Accessing high spins in an artificial atom
Scientists from SANKEN at Osaka University demonstrated the readout of spin-polarized multielectron states composed of three or four electrons on a semiconductor quantum dot. By making use of the spin filtering caused by the quantum Hall effect, the researchers were able to improve upon previous methods that could only easily resolve two electrons. This work may lead to quantum computers based on the multielectron high-spin states.
Despite the almost unimaginable increase in the power of computers over the last 75 years, even the fastest machines available today run on the same basic principle as the original room-sized collection of vacuum tubes: information is still processed by herding electrons through circuits based on their electric charge. However, computer manufacturers are rapidly reaching the limit of how much they can readily achieve with charge alone, and new methods, such as quantum computing, are not ready yet to take their place. One promising approach is to utilize the intrinsic magnetic moment of electrons, called "spin," but controlling and measuring these values has proven to be very challenging.
Now, a team of researchers led by Osaka University showed how to read out the spin state of multiple electrons confined to a tiny quantum dot fabricated from gallium and arsenic. Quantum dots act like artificial atoms with properties that can be tuned by scientists by changing their size or composition. However, the gaps in energy levels generally becomes smaller and harder to resolve as the number of trapped electrons increases.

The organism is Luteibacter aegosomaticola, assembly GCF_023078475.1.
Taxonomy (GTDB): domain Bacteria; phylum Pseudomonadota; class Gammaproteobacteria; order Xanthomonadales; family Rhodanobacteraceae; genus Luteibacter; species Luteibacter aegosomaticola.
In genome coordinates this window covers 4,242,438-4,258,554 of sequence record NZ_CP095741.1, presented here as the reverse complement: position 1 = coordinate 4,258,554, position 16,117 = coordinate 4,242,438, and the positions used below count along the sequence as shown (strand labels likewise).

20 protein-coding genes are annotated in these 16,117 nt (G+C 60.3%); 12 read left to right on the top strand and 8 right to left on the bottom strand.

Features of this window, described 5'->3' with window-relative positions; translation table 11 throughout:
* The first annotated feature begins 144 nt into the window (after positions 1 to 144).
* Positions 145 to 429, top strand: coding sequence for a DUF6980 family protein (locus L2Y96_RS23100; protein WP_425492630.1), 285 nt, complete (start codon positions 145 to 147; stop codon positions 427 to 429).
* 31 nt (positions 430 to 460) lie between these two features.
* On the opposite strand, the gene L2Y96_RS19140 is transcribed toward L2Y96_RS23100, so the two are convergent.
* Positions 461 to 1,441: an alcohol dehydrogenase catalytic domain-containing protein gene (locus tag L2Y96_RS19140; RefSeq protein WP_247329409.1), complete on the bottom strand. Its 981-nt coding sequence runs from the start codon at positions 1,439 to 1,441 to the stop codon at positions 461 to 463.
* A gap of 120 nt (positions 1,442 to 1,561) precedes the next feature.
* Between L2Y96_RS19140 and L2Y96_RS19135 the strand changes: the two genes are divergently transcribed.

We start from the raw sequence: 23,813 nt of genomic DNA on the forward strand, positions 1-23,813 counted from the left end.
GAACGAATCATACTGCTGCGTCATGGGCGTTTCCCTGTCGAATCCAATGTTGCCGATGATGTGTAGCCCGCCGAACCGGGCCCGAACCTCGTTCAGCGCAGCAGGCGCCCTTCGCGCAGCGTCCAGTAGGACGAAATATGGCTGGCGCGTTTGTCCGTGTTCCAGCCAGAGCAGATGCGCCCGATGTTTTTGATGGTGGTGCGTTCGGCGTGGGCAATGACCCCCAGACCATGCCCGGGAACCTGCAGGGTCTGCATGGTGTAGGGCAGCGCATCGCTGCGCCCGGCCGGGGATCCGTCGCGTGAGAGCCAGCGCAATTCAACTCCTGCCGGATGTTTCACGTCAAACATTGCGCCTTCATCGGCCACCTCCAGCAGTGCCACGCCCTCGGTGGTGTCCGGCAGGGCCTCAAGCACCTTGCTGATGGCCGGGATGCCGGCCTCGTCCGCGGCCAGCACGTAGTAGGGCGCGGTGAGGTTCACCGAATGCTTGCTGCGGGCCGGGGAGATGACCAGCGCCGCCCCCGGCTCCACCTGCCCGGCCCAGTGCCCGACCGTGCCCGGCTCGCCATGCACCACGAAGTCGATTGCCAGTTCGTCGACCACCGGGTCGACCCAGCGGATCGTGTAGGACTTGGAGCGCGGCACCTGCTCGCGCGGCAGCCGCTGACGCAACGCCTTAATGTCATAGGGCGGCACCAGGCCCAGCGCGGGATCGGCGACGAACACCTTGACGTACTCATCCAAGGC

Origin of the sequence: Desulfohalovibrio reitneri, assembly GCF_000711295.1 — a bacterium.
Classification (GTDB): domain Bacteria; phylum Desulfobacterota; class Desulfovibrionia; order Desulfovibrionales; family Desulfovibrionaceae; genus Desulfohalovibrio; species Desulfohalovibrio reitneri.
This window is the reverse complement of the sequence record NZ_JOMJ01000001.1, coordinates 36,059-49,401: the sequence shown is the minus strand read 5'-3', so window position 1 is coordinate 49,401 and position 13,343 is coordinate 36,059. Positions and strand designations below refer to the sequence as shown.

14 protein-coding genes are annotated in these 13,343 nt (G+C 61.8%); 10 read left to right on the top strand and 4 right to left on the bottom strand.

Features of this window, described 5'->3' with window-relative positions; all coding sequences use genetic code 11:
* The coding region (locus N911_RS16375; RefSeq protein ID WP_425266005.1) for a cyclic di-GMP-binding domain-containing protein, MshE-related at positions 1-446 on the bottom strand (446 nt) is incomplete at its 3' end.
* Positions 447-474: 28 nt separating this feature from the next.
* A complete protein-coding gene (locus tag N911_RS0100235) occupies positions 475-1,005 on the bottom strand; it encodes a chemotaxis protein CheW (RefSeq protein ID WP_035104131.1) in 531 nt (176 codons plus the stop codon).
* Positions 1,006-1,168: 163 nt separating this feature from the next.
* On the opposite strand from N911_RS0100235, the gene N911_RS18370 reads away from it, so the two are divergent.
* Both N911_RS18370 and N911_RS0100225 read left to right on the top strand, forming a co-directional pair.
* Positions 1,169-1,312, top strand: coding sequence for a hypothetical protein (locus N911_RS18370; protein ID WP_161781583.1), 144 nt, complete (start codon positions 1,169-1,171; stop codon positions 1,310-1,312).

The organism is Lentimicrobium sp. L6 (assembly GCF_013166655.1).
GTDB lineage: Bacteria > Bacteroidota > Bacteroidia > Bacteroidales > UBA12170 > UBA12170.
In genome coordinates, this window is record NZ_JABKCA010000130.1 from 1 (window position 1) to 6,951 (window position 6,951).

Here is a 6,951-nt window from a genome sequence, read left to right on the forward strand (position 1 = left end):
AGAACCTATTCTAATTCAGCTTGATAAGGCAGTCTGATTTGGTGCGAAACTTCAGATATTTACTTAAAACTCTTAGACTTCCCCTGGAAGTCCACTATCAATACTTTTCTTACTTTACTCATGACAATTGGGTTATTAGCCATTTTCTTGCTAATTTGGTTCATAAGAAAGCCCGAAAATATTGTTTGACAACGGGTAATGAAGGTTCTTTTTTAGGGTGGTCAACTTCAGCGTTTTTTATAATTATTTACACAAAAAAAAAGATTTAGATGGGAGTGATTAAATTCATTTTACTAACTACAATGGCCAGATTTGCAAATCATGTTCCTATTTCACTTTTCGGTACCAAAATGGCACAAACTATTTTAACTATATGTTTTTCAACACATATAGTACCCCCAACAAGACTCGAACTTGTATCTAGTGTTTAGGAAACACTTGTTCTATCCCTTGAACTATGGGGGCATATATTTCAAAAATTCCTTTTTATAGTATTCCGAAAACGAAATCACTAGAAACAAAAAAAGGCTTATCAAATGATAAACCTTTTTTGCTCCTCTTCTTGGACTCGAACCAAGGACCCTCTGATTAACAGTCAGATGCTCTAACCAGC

To overcome this, the team took advantage of a phenomenon called the quantum Hall effect. When electrons are confined to two dimensions and subjected to a strong magnetic field, their states become quantized, so their energy levels can only take on certain specific values. "Previous spin readout methods could only handle one or two electrons, but using the quantum Hall effect, we were able to resolve up to four spin-polarized electrons," first author Haruki Kiyama says. To prevent disturbances from thermal fluctuations, the experiments were performed at extremely low temperatures, around 80 millikelvin. "This readout technique may pave the way toward faster and higher-capacity spin-based quantum information processing devices with multielectron spin states," senior author Akira Oiwa says.